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As a first-class tuna tournament, the Casco Bay Bluefin Bonanza combines highly-skilled anglers from all over the northeast in a contest of competition, comradery and fun. We also understand the importance and the reward of giving back to our communities and as an independent, non-profit, 501(c)(3) charitable organization, the Casco Bay Bluefin Bonanza Tuna Tournament

is committed to the purpose of raising and expending funds in support of educational scholarships to deserving individuals and giving charitable donations to those in need. To that end, we will use all donations made by charity auction goers, raffle ticket buyers and our sponsors for a scholarship fund to support students in Maine’s community college and technical school systems and other deserving entities.


    It was a bittersweet moment when the sun final set on the 21st Annual Sturdivant Island Tuna Tournament in 2018. The final tournament was a fitting tribute to SITT founder Phil Grondin, but its absence would leave a huge hole in tournament fishing opportunity in Maine. Most of the participating fishermen agreed that something needed to be done to fill that hole, but noone stepped forward, at first. 

    Fate works in mysterious ways and a casual conversation between two local fishermen

eventually turned from guiding striper and groundfishing trips to tuna, and then to tournaments. That eventually led to the conclusion: “We’re somebody. Let’s host a tournament.” 

    The next few months were a whirlwind. The first step was to contact committee members from the SITT and ask for their blessing. Rather than re-inventing the wheel, we felt it would be wisest to pick up where they left off, particularly considering our late start. The SITT folks not only encouraged us, several stepped up to offer advice and assistance.

    Then came announcing our intentions. While the response from the local fishing community was supportive, we did face some resistance and criticism. That ultimately steeled our resolve and provided added motivation. 

    Next came forming a committee of our own. The turnout at our first meeting was far less than we had hoped for or expected, but something happened. The enthusiasm of those present far outweighed their numbers, and so we elected a board and voted to proceed.

    Forming and maintaining a committee was not without its challenges. We had barely enough bodies for the formidable task that lay ahead of us. The challenge grew as some of the initial members had to step back due to personal and professional obligations. But no sooner did one person leave then another would show up offering to help. Ultimately we ended up with a very solid and dedicated committee, each person providing a particular skill set to the effort.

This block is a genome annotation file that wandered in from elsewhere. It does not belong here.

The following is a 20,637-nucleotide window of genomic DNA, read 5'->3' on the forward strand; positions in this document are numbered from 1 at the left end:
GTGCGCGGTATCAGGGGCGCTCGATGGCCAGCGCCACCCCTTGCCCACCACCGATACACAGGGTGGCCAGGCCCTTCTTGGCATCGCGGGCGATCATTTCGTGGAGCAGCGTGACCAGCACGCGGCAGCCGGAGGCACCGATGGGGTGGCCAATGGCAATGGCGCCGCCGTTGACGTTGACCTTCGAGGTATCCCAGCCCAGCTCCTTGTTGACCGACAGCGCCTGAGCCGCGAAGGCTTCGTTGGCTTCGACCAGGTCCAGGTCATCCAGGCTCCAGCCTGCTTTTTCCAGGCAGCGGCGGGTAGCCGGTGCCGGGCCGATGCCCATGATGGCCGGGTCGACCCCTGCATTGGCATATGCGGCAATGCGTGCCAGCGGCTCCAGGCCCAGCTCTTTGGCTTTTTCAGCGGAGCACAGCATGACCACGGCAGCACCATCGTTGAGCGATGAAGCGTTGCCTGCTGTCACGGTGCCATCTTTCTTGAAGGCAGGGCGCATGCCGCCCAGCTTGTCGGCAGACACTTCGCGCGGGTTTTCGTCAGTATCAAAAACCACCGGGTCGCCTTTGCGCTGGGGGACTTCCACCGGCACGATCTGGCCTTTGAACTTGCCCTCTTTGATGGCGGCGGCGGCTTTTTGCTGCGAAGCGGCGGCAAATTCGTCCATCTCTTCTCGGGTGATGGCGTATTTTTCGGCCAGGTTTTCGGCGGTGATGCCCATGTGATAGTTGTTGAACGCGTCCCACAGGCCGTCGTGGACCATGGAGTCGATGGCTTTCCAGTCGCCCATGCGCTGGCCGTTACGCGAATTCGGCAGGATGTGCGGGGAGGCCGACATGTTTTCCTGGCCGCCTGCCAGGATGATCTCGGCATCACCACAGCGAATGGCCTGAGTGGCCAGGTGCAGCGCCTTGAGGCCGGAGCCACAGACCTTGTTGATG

The committee then set to the task of generating support for our fundraising efforts. The process proved both daunting and rewarding as we gradually began to recognize an unexpected level of interest and patronage from the community. And then there were all the logistics.

    So many times, like a tuna pinwheeling under the stern, the fate of our objective hung in the balance. But each challenge was met with enthusiasm and renewed vigor. One way or another, we were going to pull this off.

    The rest, as they say, is history. We fell just short of our 40-boat objective, but when the last boat pulled away from the dock, the banners were put away and the beans counted, the 2019 Casco Bay Bluefin Bonanza was declared an overwhelming success. Support for the endeavor was astonishing, with generous donations of cash, goods and services from more than 75 different individuals and businesses. Participation at our captains dinner and auction was tremendous, and comments from tournament participants were all positive and encouraging. 

    While merely pulling off the event was our primary objective, the overriding purpose was to raise funds for scholarships to Maine community colleges. Realistically, we hoped we might be able to offer some token amount, but after just our first year, we were able to provide generous scholarships to each of the 7 schools, and still have enough left over to support bluefin studies being conducted by the Large Pelagics Research Center. Thanks to the generous support of our sponsors and donors, the Bluefin Bonanza will indeed be able to make a difference in our communities. And the fishing wasn’t bad either. In the final tally, 17 boats landed 22 fish, the largest weighing in at 742 pounds. Who knows what the future holds but it certainly looks bright.

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